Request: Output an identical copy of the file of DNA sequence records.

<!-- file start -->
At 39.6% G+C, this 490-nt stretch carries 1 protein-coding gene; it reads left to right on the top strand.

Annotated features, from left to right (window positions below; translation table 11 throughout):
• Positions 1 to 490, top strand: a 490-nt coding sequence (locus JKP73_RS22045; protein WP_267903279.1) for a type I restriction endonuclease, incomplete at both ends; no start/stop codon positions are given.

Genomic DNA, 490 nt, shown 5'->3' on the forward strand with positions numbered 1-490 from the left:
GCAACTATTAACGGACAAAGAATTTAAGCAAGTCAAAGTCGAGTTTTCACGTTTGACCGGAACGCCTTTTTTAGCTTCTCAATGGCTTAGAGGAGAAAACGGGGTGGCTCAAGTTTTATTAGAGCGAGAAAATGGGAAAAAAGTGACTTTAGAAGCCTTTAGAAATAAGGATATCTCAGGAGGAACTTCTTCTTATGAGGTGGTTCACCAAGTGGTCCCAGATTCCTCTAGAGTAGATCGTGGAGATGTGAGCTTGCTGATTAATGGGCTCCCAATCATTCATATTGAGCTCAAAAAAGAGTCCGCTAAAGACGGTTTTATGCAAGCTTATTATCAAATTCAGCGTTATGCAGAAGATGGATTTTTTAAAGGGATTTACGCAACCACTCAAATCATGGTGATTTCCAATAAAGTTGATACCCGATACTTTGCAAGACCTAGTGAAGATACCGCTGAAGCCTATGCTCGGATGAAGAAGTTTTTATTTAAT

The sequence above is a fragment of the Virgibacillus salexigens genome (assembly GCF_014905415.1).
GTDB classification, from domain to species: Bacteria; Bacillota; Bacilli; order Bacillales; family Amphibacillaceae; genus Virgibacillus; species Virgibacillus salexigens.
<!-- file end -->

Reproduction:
At 39.6% G+C, this 490-nt stretch carries 1 protein-coding gene; it reads left to right on the top strand.

Annotated features, from left to right (window positions below; translation table 11 throughout):
• Positions 1 to 490, top strand: a 490-nt coding sequence (locus JKP73_RS22045; protein WP_267903279.1) for a type I restriction endonuclease, incomplete at both ends; no start/stop codon positions are given.

Genomic DNA, 490 nt, shown 5'->3' on the forward strand with positions numbered 1-490 from the left:
GCAACTATTAACGGACAAAGAATTTAAGCAAGTCAAAGTCGAGTTTTCACGTTTGACCGGAACGCCTTTTTTAGCTTCTCAATGGCTTAGAGGAGAAAACGGGGTGGCTCAAGTTTTATTAGAGCGAGAAAATGGGAAAAAAGTGACTTTAGAAGCCTTTAGAAATAAGGATATCTCAGGAGGAACTTCTTCTTATGAGGTGGTTCACCAAGTGGTCCCAGATTCCTCTAGAGTAGATCGTGGAGATGTGAGCTTGCTGATTAATGGGCTCCCAATCATTCATATTGAGCTCAAAAAAGAGTCCGCTAAAGACGGTTTTATGCAAGCTTATTATCAAATTCAGCGTTATGCAGAAGATGGATTTTTTAAAGGGATTTACGCAACCACTCAAATCATGGTGATTTCCAATAAAGTTGATACCCGATACTTTGCAAGACCTAGTGAAGATACCGCTGAAGCCTATGCTCGGATGAAGAAGTTTTTATTTAAT

The sequence above is a fragment of the Virgibacillus salexigens genome (assembly GCF_014905415.1).
GTDB classification, from domain to species: Bacteria; Bacillota; Bacilli; order Bacillales; family Amphibacillaceae; genus Virgibacillus; species Virgibacillus salexigens.